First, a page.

Friday, October 27, 2023

My review of anchorages and marinas around UK has been updated through 2023.

Anchorages and Marinas covered at Dec 2023.
Sancerre in the anchorage at The Holy Island of
Lindisfarne, 2021
, the Farne Islands and Bamburgh
Castle in the distance.  A trip line is required in
this anchorage, to see why click here.
My review of anchorages and marinas around UK has been updated with those visited through September 2023, at that point I had been to 141 different ones since getting Sancerre, almost all have at least some comments. The pages were getting over long so there are now 11 of them. 

I now include:

  • Harbours and Marinas.
  • Some info on fuel & gas availability but I would not have checked at many locations. 
  • Cell coverage, Vodafone and O2, for those I have visited recently.

Be sure to check out Reeds  and / or the appropriate pilots for more detailed information and alternates, this is just an overview of likely candidates, but I have been to all of them over the last few years. Some notes on passage making using some of these can be found here:  "Planning a round GB trip" , a list of charts and Pilots I have used round GB can be found here: "Charts and Guides for a round GB trip"

Further updated during a boring winter 2023/4 to include some information on access to and from marinas. Done from notes but largely from memory but fortunately that is good for this sort of thing, I just wish that I always knew why I went into a room or opened a browser page πŸ˜•. See my page Marina & mooring notes (opens in a new window) for some general tips, definitions and the context (handling of my boat) in which I comment.

Village Bay Anchorage, St Kilda
Hunda Sound anchorage looking towards Scapa Flow, Orkney at 03:30.
Note that these "Pages" do not show up under "Post Labels" (right). There will normally be more photos of each anchorage on the linked post and sometimes subsequent ones (I normally only "tag" the first post in a sequence) the associated slide show, or by clicking on the Post Label right:

Tuesday, October 24, 2023

Memories, good and bad.

Back in late 1977 I joined Brian & Pam Saffrey-Cooper's crew running the front half of his Contention 30 "Buccaneer", that however was not the end game. That autumn there were meetings including one very long and late one at The Chequers Inn, Lymington, with Doug Peterson one of America's leading yacht designers, to finalise the design and layout of a new 1/2 tonner to be built for Brian (AKA "Hooter") by the Elephant Boatyard at Bursledon. Brian was a timber importer so she was built in the finest Western Red Cedar on Sitka Spruce and was very light but strong.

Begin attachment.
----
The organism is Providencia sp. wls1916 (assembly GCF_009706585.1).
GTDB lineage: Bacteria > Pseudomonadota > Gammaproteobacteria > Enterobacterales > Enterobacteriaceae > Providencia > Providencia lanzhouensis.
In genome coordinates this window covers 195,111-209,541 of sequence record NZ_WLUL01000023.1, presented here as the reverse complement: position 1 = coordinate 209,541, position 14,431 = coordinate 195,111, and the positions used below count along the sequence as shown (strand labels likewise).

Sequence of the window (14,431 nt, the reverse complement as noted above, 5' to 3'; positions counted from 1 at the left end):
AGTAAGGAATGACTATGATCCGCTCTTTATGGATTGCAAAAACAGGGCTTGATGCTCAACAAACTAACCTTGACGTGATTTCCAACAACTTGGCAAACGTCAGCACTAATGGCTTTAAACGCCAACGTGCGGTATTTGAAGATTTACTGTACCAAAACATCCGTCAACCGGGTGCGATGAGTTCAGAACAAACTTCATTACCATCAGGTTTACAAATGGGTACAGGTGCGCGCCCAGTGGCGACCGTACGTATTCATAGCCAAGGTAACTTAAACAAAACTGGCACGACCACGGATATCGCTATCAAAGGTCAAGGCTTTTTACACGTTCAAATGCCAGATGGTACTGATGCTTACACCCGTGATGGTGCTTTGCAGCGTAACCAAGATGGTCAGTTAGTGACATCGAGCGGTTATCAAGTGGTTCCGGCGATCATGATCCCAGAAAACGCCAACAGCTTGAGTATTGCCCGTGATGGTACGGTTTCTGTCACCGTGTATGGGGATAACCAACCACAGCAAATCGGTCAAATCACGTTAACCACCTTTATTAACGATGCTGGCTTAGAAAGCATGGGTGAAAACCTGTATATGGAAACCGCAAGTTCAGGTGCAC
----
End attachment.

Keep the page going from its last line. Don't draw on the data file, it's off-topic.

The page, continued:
She was launched just before Easter, but a major problem cropped up in trying to find a name for her; Brian, who was rather superstitious and liked to have boat names ending in "eer" as in Buccaneer and his previous 1/2 tonner, a Norlin designed Scampi  "Racketeer" (not that good a name for a businessman!). The crunch came when a name had to be found to get the boat measured for her rating, they passed a pub called "The Green Dragon", green was Brian's lucky colour and already chosen for the hull colour so the name was decided.

Green Dragon on the way to winning our division
in the Round the Island race 1979. I am sitting out
waiting for the next sail change.
Although we did not manage to achieve our goal of winning the 1/2 ton cup, either at Pool in 1978 or in Scheveningen in 1979 when we suffered rudder failure, or even to come out as top UK boat in those events, but we did win the selection trials from 50+ competitors in 1978 (which was an off year for the Admirals Cup) and finished 7th in the event from 50. Overall she was the most successful British 1/2 tonner in 1978, 1979 and 1980 (I did not sail on her in 1980 but returned to help Brian get his one tonner "Dragon" into the winning Admirals cup team in 1981). She won the division in RORC, Solent Points and British Level Rating Association series in all three years - believed to be a first. We also won the RORC yacht of the year award in 79.
My favourite headline from 1979. Bob was a little biased, he
crewed for Brian & Pam on Racketeer, I think his introduction
to offshore sailing after very successful campaigns in dinghies
and crewing for Reg White winning the Little America's cup
for "C Class" Catamarans.
Then about 5 years ago, after I got my own half tonner as a gift to myself on my second retirement, Green Dragon was run down on her mooring, this from Doug Peterson's office after I shared the picture on Facebook (neither Brian or Doug lived to see her demise):

Then to cap it all she sank and last year(?) these pics came out.: